Penn National Gaming executives Thursday said the company’s acquisition of the debt covering M Resort does not mean the casino operator is done shopping for a Strip casino.
Company officials spent the first portion of their third-quarter conference call with analysts and investors lauding the 19-month-old M Resort “as a terrific property and a compelling opportunity.”
However, Penn National officials did not reveal many more details about M Resort’s future operations, other than commending the Marnell family for their stewardship of the hotel-casino during challenging economic times.
Penn National Chief Executive Officer Peter Carlino said company officials have been “in a constructive dialog” with the Marnell family, the equity holder of the 390-room M Resort, “regarding ownership and future operations.”
The Marnells will continue to operate M Resort in the interim. Penn National General Counsel Jordan Savitch said any change in ownership and operation would have to be approved by Nevada gaming regulators. He didn’t expect any action until after the first of the year.
Penn paid $230.5 million for about $860 million owed by the resort, which cost about $1 billion to develop.
The deal gives Penn, which has spent two years seeking a casino in Las Vegas, a hotel-casino about 10 miles from the Strip.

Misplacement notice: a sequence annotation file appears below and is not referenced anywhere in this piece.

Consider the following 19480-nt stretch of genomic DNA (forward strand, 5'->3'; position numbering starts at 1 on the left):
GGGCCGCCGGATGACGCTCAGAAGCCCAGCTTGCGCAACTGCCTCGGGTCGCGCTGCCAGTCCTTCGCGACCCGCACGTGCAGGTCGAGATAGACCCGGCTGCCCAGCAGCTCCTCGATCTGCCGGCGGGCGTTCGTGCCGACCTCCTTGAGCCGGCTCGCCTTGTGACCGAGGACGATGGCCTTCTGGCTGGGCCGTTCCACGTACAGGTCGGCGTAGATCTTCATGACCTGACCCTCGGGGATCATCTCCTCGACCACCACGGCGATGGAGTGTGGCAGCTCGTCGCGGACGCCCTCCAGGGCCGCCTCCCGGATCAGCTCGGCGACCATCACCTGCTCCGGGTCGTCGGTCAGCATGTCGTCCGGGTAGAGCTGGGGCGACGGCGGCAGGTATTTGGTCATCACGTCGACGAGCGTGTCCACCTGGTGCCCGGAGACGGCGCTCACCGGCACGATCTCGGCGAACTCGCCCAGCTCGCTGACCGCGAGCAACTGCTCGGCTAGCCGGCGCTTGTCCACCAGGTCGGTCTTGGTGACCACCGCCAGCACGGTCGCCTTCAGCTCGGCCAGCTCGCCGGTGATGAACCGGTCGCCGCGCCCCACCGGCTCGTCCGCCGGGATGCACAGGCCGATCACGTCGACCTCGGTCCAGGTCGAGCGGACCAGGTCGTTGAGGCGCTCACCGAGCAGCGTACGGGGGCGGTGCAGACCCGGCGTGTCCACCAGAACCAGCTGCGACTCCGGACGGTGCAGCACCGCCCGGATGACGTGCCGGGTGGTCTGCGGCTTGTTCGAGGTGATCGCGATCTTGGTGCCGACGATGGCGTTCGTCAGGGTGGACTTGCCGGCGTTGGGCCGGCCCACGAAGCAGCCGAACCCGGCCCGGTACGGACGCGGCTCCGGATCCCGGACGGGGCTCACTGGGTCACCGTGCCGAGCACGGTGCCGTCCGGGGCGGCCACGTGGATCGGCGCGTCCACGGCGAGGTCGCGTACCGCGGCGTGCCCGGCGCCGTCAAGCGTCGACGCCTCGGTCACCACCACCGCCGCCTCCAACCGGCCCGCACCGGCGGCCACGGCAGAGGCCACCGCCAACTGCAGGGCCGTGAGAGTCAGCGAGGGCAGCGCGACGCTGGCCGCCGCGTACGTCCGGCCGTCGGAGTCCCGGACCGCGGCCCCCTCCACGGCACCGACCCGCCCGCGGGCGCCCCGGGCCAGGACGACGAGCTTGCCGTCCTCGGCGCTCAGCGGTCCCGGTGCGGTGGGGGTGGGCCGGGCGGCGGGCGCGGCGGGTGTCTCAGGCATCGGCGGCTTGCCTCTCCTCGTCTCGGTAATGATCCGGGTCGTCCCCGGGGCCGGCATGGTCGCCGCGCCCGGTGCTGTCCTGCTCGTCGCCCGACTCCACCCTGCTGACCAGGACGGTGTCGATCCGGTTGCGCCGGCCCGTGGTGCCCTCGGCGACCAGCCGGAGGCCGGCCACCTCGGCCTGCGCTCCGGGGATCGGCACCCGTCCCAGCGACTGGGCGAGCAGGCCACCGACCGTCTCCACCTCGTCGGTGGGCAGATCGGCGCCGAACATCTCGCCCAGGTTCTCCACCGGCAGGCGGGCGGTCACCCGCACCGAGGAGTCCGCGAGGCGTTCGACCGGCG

“We have basically stepped into the role of the bank,” Carlino said. “It’s an interesting situation. We own the debt and we have an objective in mind. M does not meet our strategic objectives in Las Vegas. It’s a one-off purchase and an opportunity that we believe in in the long term.”
Penn National Chief Financial Officer Bill Clifford said M Resort had revenues of $106.5 million through Aug. 31 and positive cash flow that he thought would continue.
“I view this as a purely financial opportunity,” Clifford said. “Over time, in the foreseeable future, we see this asset as a handsome return on investment. There was no other motivation other than that.”
Penn executives believe ownership of M Resort will allow the company to accommodate its regional customers who wish to visit Las Vegas.
The company, based in Wyomissing, Pa., posted third-quarter net income of $48.3 million, or 46 cents per share, compared with $21.4 million, or 20 cents per share, a year earlier. Revenue rose 2.9 percent to $638.3 million for the quarter than ended Sept. 30.
Penn National opened a casino in Maryland in September and is planning for casinos in Ohio and Kansas.
Contact reporter Howard Stutz at firstname.lastname@example.org or 702-477-3871.